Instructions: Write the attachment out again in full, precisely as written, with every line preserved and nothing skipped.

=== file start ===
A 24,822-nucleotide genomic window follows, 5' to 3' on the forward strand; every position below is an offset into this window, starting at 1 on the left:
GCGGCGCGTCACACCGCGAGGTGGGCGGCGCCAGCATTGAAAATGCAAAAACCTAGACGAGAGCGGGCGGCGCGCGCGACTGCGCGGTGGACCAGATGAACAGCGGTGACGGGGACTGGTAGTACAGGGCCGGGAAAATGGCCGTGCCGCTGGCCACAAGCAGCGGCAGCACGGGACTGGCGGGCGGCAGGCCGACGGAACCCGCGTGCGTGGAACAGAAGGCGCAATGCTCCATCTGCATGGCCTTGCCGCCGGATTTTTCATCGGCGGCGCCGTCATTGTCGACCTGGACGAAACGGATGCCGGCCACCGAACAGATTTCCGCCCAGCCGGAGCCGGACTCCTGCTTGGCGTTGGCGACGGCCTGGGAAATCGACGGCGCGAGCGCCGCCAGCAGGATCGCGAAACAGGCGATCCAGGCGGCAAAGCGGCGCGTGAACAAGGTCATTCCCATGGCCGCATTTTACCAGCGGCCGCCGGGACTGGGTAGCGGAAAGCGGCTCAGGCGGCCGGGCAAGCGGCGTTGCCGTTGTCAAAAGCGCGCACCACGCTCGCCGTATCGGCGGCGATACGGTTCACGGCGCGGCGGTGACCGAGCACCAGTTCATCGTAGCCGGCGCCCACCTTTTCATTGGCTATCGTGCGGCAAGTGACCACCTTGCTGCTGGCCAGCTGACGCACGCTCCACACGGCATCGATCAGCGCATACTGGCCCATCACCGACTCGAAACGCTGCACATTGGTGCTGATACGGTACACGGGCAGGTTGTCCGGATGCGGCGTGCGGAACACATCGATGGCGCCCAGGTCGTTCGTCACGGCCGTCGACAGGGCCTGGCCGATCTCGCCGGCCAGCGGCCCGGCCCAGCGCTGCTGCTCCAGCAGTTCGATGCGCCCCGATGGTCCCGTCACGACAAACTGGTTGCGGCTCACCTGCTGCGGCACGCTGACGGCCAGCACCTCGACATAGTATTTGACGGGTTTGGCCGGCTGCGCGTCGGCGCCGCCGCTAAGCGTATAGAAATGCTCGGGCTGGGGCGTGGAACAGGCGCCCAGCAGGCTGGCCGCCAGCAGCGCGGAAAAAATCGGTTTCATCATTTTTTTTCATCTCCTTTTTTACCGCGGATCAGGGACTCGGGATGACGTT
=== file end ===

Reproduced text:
A 24,822-nucleotide genomic window follows, 5' to 3' on the forward strand; every position below is an offset into this window, starting at 1 on the left:
GCGGCGCGTCACACCGCGAGGTGGGCGGCGCCAGCATTGAAAATGCAAAAACCTAGACGAGAGCGGGCGGCGCGCGCGACTGCGCGGTGGACCAGATGAACAGCGGTGACGGGGACTGGTAGTACAGGGCCGGGAAAATGGCCGTGCCGCTGGCCACAAGCAGCGGCAGCACGGGACTGGCGGGCGGCAGGCCGACGGAACCCGCGTGCGTGGAACAGAAGGCGCAATGCTCCATCTGCATGGCCTTGCCGCCGGATTTTTCATCGGCGGCGCCGTCATTGTCGACCTGGACGAAACGGATGCCGGCCACCGAACAGATTTCCGCCCAGCCGGAGCCGGACTCCTGCTTGGCGTTGGCGACGGCCTGGGAAATCGACGGCGCGAGCGCCGCCAGCAGGATCGCGAAACAGGCGATCCAGGCGGCAAAGCGGCGCGTGAACAAGGTCATTCCCATGGCCGCATTTTACCAGCGGCCGCCGGGACTGGGTAGCGGAAAGCGGCTCAGGCGGCCGGGCAAGCGGCGTTGCCGTTGTCAAAAGCGCGCACCACGCTCGCCGTATCGGCGGCGATACGGTTCACGGCGCGGCGGTGACCGAGCACCAGTTCATCGTAGCCGGCGCCCACCTTTTCATTGGCTATCGTGCGGCAAGTGACCACCTTGCTGCTGGCCAGCTGACGCACGCTCCACACGGCATCGATCAGCGCATACTGGCCCATCACCGACTCGAAACGCTGCACATTGGTGCTGATACGGTACACGGGCAGGTTGTCCGGATGCGGCGTGCGGAACACATCGATGGCGCCCAGGTCGTTCGTCACGGCCGTCGACAGGGCCTGGCCGATCTCGCCGGCCAGCGGCCCGGCCCAGCGCTGCTGCTCCAGCAGTTCGATGCGCCCCGATGGTCCCGTCACGACAAACTGGTTGCGGCTCACCTGCTGCGGCACGCTGACGGCCAGCACCTCGACATAGTATTTGACGGGTTTGGCCGGCTGCGCGTCGGCGCCGCCGCTAAGCGTATAGAAATGCTCGGGCTGGGGCGTGGAACAGGCGCCCAGCAGGCTGGCCGCCAGCAGCGCGGAAAAAATCGGTTTCATCATTTTTTTTCATCTCCTTTTTTACCGCGGATCAGGGACTCGGGATGACGTT